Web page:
November 23, 2020

Study of Google Data Collection Comes Amid Increased Scrutiny Over Digital Privacy

From Vanderbilt University:

Google may not know whether you’ve been bad or good but it knows when you’re sleeping and when you’re awake. If you use an Android device with the Chrome browser running, the tech giant knows whether you are traveling by foot or car, where you shop, how often you use your Starbucks app and when you’ve made a doctor’s appointment.

Cornelius Vanderbilt Professor of Engineering Douglas C. Schmidt studied Google’s data collection practices under a “day in the life” scenario of an Android phone user. The 55-page study, commissioned by Digital Content Next, a trade group representing digital publishers, also detailed data mining over a 24-hour period from an idle Android phone with Chrome running in the background.

The stationary smartphone running Google’s Android operating system and Chrome sent data to the company’s servers an average of 14 times an hour, 24 hours a day.

“These products are able to collect user data through a variety of techniques that may not be easily graspable by a general user,” Schmidt concluded in the paper, released in August 2018. “A major part of Google’s data collection occurs while a user is not directly engaged with any of its products.”

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After the study’s release, Google questioned its credibility.

“This report is commissioned by a professional lobbyist group, and written by a witness for Oracle in their ongoing copyright litigation with Google. So, it’s no surprise that it contains wildly misleading information,” the company said in a statement.

“In May of 2016 I was a witness for the Oracle vs. Google ‘Fair Use Copyright,’ trial (which had nothing to do with Google’s data collection practices), but have not been involved with this case since then,” Schmidt replied. “Moreover, Google has not been able to identify any specific aspects of my report’s methods or conclusions as erroneous.”

Schmidt studied data gathering from all Google platforms and products, such as Android mobile devices, the Chrome browser, YouTube and Google Photos, plus the company’s publishing and advertising services, such as DoubleClick and AdWord

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After the study’s release, Google questioned its credibility.

“This report is commissioned by a professional lobbyist group, and written by a witness for Oracle in their ongoing copyright litigation with Google. So, it’s no surprise that it contains wildly misleading information,” the company said in a statement.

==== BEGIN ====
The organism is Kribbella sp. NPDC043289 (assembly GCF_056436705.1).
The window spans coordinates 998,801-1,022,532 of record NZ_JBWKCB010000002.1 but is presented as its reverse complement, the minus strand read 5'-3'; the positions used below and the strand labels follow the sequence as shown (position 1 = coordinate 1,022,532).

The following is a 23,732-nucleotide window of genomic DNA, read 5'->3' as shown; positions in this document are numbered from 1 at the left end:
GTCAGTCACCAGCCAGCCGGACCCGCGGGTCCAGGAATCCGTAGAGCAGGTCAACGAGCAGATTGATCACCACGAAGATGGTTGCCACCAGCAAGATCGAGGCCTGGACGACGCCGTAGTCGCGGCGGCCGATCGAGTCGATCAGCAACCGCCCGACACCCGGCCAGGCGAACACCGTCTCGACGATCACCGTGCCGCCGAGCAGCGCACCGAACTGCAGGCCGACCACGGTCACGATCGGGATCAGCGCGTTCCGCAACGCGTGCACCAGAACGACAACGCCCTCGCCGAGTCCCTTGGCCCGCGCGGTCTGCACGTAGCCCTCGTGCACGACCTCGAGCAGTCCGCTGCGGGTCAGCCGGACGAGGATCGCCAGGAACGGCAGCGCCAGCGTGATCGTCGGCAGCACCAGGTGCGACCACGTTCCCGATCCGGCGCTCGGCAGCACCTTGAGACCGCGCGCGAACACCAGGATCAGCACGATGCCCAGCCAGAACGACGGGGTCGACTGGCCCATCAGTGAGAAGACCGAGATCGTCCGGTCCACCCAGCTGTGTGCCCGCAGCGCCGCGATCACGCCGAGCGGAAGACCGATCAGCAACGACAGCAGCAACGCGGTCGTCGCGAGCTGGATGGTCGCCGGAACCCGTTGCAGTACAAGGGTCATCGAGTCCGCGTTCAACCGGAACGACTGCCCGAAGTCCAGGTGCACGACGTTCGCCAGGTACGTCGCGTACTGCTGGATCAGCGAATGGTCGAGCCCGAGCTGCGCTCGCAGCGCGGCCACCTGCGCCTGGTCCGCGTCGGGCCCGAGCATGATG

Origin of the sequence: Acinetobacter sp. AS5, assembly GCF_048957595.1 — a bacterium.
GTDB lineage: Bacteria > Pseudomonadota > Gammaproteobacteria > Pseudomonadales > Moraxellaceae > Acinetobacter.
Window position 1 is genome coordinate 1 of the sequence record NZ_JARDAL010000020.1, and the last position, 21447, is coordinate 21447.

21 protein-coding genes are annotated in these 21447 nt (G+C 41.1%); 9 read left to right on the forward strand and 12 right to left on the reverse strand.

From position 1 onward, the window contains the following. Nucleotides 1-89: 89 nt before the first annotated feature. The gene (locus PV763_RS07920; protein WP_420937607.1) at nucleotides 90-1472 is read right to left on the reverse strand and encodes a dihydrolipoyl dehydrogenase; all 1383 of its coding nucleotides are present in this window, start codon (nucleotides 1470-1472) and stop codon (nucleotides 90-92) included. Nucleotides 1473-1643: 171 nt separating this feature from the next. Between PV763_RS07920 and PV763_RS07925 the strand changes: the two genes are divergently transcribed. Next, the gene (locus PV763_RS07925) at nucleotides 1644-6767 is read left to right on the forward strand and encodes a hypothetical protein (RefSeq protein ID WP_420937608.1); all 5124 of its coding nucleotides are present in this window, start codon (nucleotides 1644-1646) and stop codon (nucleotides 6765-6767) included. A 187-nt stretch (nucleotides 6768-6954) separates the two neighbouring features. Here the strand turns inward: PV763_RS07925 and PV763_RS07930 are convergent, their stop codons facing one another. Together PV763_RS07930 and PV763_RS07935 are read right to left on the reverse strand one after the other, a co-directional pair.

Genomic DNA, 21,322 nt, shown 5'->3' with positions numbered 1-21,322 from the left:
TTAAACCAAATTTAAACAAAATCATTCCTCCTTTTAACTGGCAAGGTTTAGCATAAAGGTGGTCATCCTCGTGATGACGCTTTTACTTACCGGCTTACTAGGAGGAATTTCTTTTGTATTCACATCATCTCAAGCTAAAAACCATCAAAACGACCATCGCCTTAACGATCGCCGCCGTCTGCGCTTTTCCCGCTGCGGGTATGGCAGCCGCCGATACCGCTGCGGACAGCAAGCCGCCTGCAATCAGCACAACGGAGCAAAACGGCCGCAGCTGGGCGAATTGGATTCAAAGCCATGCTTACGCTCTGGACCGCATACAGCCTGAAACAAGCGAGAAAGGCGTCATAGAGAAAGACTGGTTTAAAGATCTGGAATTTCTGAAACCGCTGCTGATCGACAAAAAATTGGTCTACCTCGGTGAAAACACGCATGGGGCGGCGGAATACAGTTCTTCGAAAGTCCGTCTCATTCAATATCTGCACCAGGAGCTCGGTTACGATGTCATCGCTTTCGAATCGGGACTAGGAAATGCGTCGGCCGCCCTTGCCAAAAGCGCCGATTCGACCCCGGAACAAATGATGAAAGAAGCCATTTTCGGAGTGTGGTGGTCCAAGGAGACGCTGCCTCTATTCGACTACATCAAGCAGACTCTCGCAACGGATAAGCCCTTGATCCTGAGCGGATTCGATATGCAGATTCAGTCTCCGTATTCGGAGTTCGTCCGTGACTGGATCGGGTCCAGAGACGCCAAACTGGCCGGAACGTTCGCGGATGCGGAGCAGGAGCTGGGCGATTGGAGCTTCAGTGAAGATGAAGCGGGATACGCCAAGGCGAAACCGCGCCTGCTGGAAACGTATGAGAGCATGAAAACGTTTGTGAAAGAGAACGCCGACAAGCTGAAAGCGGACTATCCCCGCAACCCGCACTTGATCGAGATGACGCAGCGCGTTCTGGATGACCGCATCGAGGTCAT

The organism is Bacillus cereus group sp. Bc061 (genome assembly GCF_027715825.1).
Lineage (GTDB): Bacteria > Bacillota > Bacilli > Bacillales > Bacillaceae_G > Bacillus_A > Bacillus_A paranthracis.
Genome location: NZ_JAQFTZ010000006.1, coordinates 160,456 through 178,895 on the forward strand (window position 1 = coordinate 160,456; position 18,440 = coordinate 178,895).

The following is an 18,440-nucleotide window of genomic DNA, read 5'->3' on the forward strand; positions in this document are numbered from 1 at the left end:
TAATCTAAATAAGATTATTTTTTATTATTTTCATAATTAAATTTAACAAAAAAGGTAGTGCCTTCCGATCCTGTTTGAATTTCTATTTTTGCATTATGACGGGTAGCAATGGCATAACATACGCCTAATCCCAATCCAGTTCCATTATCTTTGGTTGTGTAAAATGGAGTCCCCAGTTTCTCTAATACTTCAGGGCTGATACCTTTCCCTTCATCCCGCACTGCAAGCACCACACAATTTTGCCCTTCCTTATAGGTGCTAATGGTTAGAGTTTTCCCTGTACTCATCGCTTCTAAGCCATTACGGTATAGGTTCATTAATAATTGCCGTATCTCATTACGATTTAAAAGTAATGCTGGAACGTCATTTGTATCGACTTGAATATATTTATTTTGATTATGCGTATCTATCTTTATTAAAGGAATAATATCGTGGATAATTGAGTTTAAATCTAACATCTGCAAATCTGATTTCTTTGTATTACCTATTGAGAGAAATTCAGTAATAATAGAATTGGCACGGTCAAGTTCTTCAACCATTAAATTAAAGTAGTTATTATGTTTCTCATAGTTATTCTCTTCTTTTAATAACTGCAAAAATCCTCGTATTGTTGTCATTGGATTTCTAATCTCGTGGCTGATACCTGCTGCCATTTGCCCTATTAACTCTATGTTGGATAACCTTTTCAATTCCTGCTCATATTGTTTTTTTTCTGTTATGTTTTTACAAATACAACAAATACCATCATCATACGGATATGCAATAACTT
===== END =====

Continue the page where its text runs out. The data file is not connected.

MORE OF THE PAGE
“In May of 2016 I was a witness for the Oracle vs. Google ‘Fair Use Copyright,’ trial (which had nothing to do with Google’s data collection practices), but have not been involved with this case since then,” Schmidt replied. “Moreover, Google has not been able to identify any specific aspects of my report’s methods or conclusions as erroneous.”

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The study also compared data collection from an idle Android phone running Chrome with an idle iPhone running Apple’s operating system and the Safari browser. Google did not collect user location information during the 24-hour time frame. The Android phone communicated with Google twice as often as the iPhone did.

“I found that an idle Android phone running the Chrome browser sends back to Google nearly 50 times as many data requests per hour as an idle iOS phone running Safari,” Schmidt said. “I also found that idle Android devices communicate with Google nearly 10 times more frequently as Apple devices communicate with Apple servers. These results highlight the fact that Android and Chrome platforms are critical vehicles for Google’s passive data collection.”

Schmidt found Google has the ability to identify specific users by combining “user-anonymous” advertiser data with its own collected data. The study could not determine whether the company takes such steps to link de-anonymized data when a user logs into Gmail or other Google services. In its statement, Google said it does not connect the data sources or identify users.

Learn More, Read the Complete Article

See Also: Google Data Collection  (via Digital Context Next)
Full text report by Douglas Schmidt cited in article.
55 pages; PDF.

About Gary Price

Gary Price (gprice@mediasourceinc.com) is a librarian, writer, consultant, and frequent conference speaker based in the Washington D.C. metro area. Before launching INFOdocket, Price and Shirl Kennedy were the founders and senior editors at ResourceShelf and DocuTicker for 10 years. From 2006-2009 he was Director of Online Information Services at Ask.com, and is currently a contributing editor at Search Engine Land.

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